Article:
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I don’t like Hollywood biopics about music icons.  I can almost predict the story arc, the struggle of the early years, the montage of increasingly better nightclubs, cars and homes, a painful descent into booze and drugs, the scene where the bottle shatters against the wall, the humbling climb back from the abyss back into the sunlight of an adoring public.

So you might understand my concern upon learning of a movie in the works about Peggy Lee, one of my music heroines.   Even with a gifted writer like Nora Ephron on the project, and the talented Reese Witherspoon (apparently hand-picked by Ms. Lee’s family to play the part), will Hollywood see beyond the sultry icon?  The memory of her warm, purring stage persona makes it easy  to underestimate what a hardworking , canny businesswoman and musician she actually was.   And of course, the chilling truth about Peggy’s childhood (raised by a physically abusive stepmother) and her unlucky marriages, will make such a strong onscreen story, one might never be allowed to celebrate Peggy’s delicious creativity and enduring passion for arranging and writing.

Last week I was immensely relieved and happy to hear Reese Witherspoon characterize Peggy Lee first as a songwriter, as she expressed her excitement about the project in a TV interview.

Many people aren’t aware of how prolific and dedicated a writer Peggy was. It was fairly unusual for a pop singer in the 40’s and 50’s to record and publish so many originals. Writing at first with her guitarist husband Dave Barbour, she later worked with collaborators as diverse as Harold Arlen, Duke Ellington, Quincy Jones, Marian McPartland  and Michel Legrand.  Peggy produced hit after hit for vinyl, television, Broadway, Hollywood, and even animated features.

And let’s not forget that when she added her two hip verses to Little Willie John’s “Fever” (“Romeo loved Juliet”…”Captain Smith and Pocahantas”), she helped transform the song into a classic.

Peggy liked to write with the rhythm of a lyric in mind, a cadence suggested by a phrase.  As a vocalist, she knew just how to create a lyric married to melody that felt natural and easy, relaxed and true.  Listen to her song “I Don’t Know Enough About You” for a terrific example of that silky, simple melodic line.  And her dark, torchy “Don’t Smoke in Bed” doesn’t waste a single syllable or note in delivering its dramatic message. (I love K.D. Lang’s version of this song, if you’re curious to hear it).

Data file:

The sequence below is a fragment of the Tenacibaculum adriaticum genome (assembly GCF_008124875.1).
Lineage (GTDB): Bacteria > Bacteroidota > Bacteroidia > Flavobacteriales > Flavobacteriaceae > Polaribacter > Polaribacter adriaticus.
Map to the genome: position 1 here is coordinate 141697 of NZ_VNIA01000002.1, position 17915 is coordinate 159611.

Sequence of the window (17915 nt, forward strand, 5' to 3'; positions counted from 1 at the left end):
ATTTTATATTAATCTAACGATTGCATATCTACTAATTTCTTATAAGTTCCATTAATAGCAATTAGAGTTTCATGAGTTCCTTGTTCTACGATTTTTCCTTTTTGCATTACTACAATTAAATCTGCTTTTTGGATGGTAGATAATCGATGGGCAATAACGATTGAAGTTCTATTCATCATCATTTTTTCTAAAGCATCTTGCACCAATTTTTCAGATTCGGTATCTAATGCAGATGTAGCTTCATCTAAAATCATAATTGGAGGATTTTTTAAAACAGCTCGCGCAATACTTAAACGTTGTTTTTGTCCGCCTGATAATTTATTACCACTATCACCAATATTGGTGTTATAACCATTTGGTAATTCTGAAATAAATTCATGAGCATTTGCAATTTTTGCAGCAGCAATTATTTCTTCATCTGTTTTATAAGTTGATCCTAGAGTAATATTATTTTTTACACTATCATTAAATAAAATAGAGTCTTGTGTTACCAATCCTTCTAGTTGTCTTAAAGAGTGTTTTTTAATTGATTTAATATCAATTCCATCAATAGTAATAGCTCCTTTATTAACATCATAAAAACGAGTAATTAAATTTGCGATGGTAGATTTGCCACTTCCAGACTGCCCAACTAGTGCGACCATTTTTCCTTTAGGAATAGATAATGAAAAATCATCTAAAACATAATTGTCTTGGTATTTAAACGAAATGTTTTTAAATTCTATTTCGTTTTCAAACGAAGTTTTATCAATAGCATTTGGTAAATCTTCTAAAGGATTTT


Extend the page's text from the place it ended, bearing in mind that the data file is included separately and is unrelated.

I think my favorite Peggy Lee story (and I’ll be interested to see if this comes out in the movie) was when she took on ‘the Mouse’ and sued Walt Disney Studios.

Peggy was paid $1000 by Walt Disney to compose 6 songs (with collaborator Sonny Burke) for the animated feature Lady and the Tramp. At the bargain rate of $3500, she was the voice of four of the characters and sang in the film as well (Peggy played the role of ʻDarlingʼ, “Peg”, who sang “He’s a Tramp” and also the singing Siamese cats.) Disney had brokered hundreds of these unfair deals with artists, and successfully fought off many later royalty claims. Their unofficial tagline in the industry was “Don’t Mess with the Mouse.”

But when the film was released in video in the 1970ʼs, the estimated additional $90 million in sales to Disney was too much for the determined Ms. Lee to leave alone, and after a fifteen year court battle, she successfully sued them for a landmark $3.8 million in back royalties. That famous settlement liberated musicians and artists from Disney’s draconian policies.

She was seventy years old when the case finally settled, and certainly didn’t need the money.  What made her persist with the suit all those years?  Even after becoming a big star, Peggy always related to the ‘band’ – the musicians, composers, arrangers that she considered her fellows.

Incidentally, you won’t see Peggy’s name on the song credits for “Don’t Smoke in Bed”.  She took her name off to benefit her co-writer, Willard Robison, who was struggling with ill-health and financial hardship.

I’m hoping the movie version of Peggy Lee captures the real, generous, driven, perfectionist, vibrant and creative woman that she truly was.  Recognizing her as a songwriter seems like the right place to start.

Pamela Rose’s new book “Wild Women of Song: Great Gal Composers of the Jazz Era”,  celebrating women songwriters,  is available through Amazon and CDBaby.com.   More about the Wild Women project can be found at www.wildwomenofsong.com